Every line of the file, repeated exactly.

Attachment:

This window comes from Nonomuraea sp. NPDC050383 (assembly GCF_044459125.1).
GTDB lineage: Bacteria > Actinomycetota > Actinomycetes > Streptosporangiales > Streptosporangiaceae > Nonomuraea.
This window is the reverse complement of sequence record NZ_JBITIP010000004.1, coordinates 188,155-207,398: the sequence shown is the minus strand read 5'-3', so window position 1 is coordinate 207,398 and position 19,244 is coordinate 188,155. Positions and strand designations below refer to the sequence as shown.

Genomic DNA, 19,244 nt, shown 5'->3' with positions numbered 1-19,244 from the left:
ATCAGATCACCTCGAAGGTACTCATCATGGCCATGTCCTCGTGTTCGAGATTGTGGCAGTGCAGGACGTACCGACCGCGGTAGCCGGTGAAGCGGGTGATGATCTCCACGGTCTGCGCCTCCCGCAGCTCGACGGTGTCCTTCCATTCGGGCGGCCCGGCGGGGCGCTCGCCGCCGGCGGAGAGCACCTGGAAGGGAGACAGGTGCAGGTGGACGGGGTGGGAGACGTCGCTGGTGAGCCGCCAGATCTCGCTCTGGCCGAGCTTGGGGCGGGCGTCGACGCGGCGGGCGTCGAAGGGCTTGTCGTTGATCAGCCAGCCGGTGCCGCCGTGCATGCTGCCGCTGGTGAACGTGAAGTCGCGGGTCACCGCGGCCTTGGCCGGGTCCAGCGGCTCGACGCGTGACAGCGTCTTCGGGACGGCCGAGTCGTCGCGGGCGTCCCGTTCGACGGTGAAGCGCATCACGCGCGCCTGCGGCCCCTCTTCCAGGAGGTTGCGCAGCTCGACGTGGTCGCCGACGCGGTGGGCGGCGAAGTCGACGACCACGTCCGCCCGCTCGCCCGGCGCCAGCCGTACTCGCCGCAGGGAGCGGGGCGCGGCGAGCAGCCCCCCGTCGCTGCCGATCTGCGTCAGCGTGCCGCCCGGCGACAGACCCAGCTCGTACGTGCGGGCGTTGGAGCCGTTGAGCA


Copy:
This window comes from Nonomuraea sp. NPDC050383 (assembly GCF_044459125.1).
GTDB lineage: Bacteria > Actinomycetota > Actinomycetes > Streptosporangiales > Streptosporangiaceae > Nonomuraea.
This window is the reverse complement of sequence record NZ_JBITIP010000004.1, coordinates 188,155-207,398: the sequence shown is the minus strand read 5'-3', so window position 1 is coordinate 207,398 and position 19,244 is coordinate 188,155. Positions and strand designations below refer to the sequence as shown.

Genomic DNA, 19,244 nt, shown 5'->3' with positions numbered 1-19,244 from the left:
ATCAGATCACCTCGAAGGTACTCATCATGGCCATGTCCTCGTGTTCGAGATTGTGGCAGTGCAGGACGTACCGACCGCGGTAGCCGGTGAAGCGGGTGATGATCTCCACGGTCTGCGCCTCCCGCAGCTCGACGGTGTCCTTCCATTCGGGCGGCCCGGCGGGGCGCTCGCCGCCGGCGGAGAGCACCTGGAAGGGAGACAGGTGCAGGTGGACGGGGTGGGAGACGTCGCTGGTGAGCCGCCAGATCTCGCTCTGGCCGAGCTTGGGGCGGGCGTCGACGCGGCGGGCGTCGAAGGGCTTGTCGTTGATCAGCCAGCCGGTGCCGCCGTGCATGCTGCCGCTGGTGAACGTGAAGTCGCGGGTCACCGCGGCCTTGGCCGGGTCCAGCGGCTCGACGCGTGACAGCGTCTTCGGGACGGCCGAGTCGTCGCGGGCGTCCCGTTCGACGGTGAAGCGCATCACGCGCGCCTGCGGCCCCTCTTCCAGGAGGTTGCGCAGCTCGACGTGGTCGCCGACGCGGTGGGCGGCGAAGTCGACGACCACGTCCGCCCGCTCGCCCGGCGCCAGCCGTACTCGCCGCAGGGAGCGGGGCGCGGCGAGCAGCCCCCCGTCGCTGCCGATCTGCGTCAGCGTGCCGCCCGGCGACAGACCCAGCTCGTACGTGCGGGCGTTGGAGCCGTTGAGCA